At least 26 miners have now died and another 50 have been injured (18 seriously) in a fire at a state-owned coal mine in the north-eastern province of Liaoning in the early hours of Wednesday morning, the Xinhua News Agency reported.
Initial reports suggested that an earth tremor at 1.31.am triggered the combustion of coal dust in one of the mines operated by Hengda Coal, a subsidiary of Fuxin Coal Industries, a major coal producer in the region.
There were 89 workers in the mine at the time the fire broke out and Xinhua reported that all of the injured had been transferred to hospital for treatment. Hengda Coal has now suspended all operations while safety checks are carried out.
Fuxin Coal Industries was the operator of the Sunjiawan coal mine, which a decade ago was the site of the worst coal mine disaster in modern Chinese history. A gas explosion at the Sunjiawan mine on 14 February 2005 killed 214 miners and injured 30 others. State media reported that a total of 277 miners had died in six separate incidents at Fuxin operated mines in the last nine years.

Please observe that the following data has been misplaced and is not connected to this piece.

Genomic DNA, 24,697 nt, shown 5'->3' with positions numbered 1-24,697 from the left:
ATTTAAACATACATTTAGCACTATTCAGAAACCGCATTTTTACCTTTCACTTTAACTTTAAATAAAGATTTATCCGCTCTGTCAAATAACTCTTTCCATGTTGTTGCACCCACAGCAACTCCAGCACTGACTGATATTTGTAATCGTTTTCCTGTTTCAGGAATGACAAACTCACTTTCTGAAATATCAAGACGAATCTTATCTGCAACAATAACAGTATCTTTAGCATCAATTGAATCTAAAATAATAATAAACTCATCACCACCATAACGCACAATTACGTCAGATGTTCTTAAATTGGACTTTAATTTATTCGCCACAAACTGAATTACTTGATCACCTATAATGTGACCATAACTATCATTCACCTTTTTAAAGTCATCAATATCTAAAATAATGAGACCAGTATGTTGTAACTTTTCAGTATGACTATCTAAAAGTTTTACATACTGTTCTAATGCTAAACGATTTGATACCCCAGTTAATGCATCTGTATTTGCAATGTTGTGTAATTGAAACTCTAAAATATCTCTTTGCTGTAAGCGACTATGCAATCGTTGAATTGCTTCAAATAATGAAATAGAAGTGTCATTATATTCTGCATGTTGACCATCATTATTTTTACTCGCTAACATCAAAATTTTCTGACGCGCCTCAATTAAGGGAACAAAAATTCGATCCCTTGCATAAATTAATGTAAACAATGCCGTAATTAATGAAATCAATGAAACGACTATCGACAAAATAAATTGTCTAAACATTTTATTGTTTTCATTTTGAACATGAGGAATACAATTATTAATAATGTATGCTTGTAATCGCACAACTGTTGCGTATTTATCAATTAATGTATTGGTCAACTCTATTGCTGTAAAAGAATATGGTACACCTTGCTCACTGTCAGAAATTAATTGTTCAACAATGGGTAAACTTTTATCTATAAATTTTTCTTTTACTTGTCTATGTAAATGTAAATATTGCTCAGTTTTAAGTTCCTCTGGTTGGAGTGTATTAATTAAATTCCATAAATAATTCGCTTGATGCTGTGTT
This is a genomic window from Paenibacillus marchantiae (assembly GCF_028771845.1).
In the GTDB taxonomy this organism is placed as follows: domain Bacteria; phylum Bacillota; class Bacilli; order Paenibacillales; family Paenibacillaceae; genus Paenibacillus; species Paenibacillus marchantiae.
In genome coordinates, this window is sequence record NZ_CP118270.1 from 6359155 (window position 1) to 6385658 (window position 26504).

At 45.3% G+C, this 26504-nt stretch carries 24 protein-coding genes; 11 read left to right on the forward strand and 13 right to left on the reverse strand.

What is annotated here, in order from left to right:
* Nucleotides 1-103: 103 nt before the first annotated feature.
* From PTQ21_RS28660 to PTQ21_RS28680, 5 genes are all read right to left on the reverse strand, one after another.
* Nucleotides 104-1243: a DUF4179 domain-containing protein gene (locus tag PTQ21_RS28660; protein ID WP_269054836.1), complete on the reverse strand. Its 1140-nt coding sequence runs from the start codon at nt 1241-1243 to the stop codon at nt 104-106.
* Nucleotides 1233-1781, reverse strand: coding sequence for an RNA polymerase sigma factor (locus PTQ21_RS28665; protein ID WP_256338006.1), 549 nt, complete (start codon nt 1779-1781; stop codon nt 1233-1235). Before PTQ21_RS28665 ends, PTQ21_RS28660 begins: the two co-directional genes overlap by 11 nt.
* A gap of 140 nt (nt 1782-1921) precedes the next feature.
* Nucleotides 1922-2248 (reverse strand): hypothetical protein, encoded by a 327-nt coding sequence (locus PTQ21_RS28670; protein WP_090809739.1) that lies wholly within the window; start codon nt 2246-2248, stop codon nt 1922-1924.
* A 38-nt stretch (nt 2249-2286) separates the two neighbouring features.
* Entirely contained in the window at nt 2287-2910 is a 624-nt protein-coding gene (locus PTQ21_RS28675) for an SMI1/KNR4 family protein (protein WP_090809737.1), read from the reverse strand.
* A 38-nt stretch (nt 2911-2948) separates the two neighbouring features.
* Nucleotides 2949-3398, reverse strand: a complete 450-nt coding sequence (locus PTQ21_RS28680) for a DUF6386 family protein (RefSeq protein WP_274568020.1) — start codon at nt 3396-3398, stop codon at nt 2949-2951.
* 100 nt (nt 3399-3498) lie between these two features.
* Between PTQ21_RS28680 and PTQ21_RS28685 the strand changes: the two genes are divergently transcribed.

However, Fuxin was far from being the only culprit. There were several major other coal mine disasters in China during the early and mid-2000s, a time when the annual death toll in the industry reached up to 7,000. See CLB’s research report Bone and Blood: The Price of Coal in China for more details.
Accident and death rates have steadily declined since the mid-2000s. Last year, the State Administration for Work Safety reported a total of 589 accidents and 1,049 deaths, both figures down 24 percent compared with 2012. However, much of the recent reduction in fatalities is the result of a slowdown in the demand for coal rather than any fundamental improvements in safety.